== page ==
Opportunities Lost

 

Perhaps more than art or literature or even film, architecture is a barometer of the times. Post-Franco Spain exploded with ambitious, progressive-minded buildings; post-Reagan America fizzled into pastiche, cheap materials, and poor memory. Have a look at the immense, 824 page Phaidon Atlas of Contemporary World Architecture, published in 2004. There are about as many entries for Girona, a Catalan university town, as there are for New York. There are none for Philadelphia. Herbert Muschamp, the late Philadelphia-born New York Times architecture critic, spent gallons of ink complaining about the moribund state of New York architecture.

Via Verde apartments rendering

After the Phaidon book came out, with the High Line framing the action, New York architecture rediscovered its grit. Monday, the current Times architectural critic, Michael Kimmelman, explored the ideas behind the ambitious “Via Verde” affordable housing complex in the Bronx, designed by Grishaw Architects, of London, and Dattner Architects, of New York. The 20 story, 222-unit building–with heaps of green and “healthy” amenities for a resident population with scarce resources–reminds me of the optimistic, sun-glimmering countenance of early modernism.

The same values and ideas that inform Via Verde were employed in Interface Studio Architects’ excellent 13-unit Sheridan Street Houses, reviewed here on Monday by Kevin McMahon. Both projects were the result of intentional efforts to redefine public housing with new architectural forms and green building practices. The Sheridan Street project garnered ISA four awards for architectural merit and sustainability.

Hilton Home2 Suites rendering

The difference, of course, is scale. But thinking small, as we have been forced to do in Philadelphia, is no excuse for not thinking at all. In a sense it means each individual project matters all that much more. Thus, it’s particularly painful to see yesterday’s announced Hilton Home2 Suites, a convention center hotel with less architectural vision than a dunghill–this across the street from the Reading Terminal–on top of Jefferson University’s rear-guard tower a few blocks away. “You can’t imagine a worse building,” says University of Pennsylvania historian and former vice-chair of the city’s Historical Commission Tom Sugrue, about the Jefferson tower. I might say the same of the Mormon temple, on Logan Square, with its pandering, circa 1911 design. Each one of these projects is a lost opportunity to prove that we mean to take ourselves seriously as a city in 2011.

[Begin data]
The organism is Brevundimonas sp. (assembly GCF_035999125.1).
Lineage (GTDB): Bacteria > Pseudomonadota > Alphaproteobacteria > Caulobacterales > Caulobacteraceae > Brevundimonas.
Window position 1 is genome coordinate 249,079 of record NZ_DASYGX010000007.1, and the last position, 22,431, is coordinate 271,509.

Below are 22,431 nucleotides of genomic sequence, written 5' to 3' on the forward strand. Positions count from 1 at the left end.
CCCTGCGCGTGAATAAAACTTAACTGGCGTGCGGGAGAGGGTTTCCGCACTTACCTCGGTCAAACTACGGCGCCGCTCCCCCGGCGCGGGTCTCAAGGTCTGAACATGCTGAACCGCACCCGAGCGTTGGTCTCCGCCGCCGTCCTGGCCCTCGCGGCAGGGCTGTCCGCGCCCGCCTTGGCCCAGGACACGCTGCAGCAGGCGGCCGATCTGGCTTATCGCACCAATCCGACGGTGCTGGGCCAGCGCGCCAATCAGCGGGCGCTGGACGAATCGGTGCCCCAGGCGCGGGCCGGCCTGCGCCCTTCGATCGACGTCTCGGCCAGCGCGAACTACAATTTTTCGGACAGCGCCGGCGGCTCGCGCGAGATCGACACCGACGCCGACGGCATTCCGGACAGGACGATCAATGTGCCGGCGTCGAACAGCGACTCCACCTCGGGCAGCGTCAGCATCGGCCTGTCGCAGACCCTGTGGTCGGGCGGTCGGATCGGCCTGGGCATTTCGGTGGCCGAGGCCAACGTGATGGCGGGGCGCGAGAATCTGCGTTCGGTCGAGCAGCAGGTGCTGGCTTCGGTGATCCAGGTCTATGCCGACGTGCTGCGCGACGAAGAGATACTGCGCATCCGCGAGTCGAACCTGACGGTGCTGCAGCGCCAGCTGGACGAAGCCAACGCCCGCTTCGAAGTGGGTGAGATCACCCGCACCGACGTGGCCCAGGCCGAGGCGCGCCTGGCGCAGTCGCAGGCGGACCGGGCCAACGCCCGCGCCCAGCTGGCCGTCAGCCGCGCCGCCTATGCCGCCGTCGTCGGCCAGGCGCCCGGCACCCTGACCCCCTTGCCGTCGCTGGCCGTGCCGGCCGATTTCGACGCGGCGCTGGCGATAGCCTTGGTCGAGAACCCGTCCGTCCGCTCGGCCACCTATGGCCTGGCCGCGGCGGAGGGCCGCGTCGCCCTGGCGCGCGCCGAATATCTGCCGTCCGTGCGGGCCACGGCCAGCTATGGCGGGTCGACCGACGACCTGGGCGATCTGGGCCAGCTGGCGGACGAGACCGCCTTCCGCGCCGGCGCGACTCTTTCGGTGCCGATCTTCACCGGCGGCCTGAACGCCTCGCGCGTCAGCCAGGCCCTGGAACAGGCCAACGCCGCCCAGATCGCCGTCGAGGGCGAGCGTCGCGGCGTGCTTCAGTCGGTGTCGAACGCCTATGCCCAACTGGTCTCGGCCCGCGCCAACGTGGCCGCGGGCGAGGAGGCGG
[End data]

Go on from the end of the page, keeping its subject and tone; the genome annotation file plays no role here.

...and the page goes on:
Thomas Jefferson University Hospital construction | Photo: Peter Woodall

This is not, of course, a condemnation of Philadelphia architects (or recent gems, like Tod Williams Billie Tsien’s Skirkanich Hall). “The issue,” says Sugrue, “is that we have so many unimaginative developers.” It’s worth reminding ourselves that with Frank Furness Philadelphia merged architecture form and engineering precision, elegance and muscle, brilliant color and mud and steel; that Lou Kahn and Oscar Stonorov pushed American public housing into the modern era with the brilliant Carl Mackley Apartments (named for a striking textile worker gunned down by a scab), at M and Bristol Streets in Juniata Park.

In those days, Kahn and Stonorov and others in the vanguard were keen to prove their own and the city’s mettle. Never mind the Depression, Howe and Lescaze’s PSFS building had just opened. The proof was in the steel and glass.

In Chicago in the 1992 or so, researching the relationship between the University of Chicago and the Hyde Park neighborhood, I was taken to a massive vacant lot near the lakefront. On the lot was a series of model houses, each designed by a different architect. The point had been to reinvent Chicago residential architecture by allowing designers to experiment–and by doing so to capture the public’s imagination for new urban forms.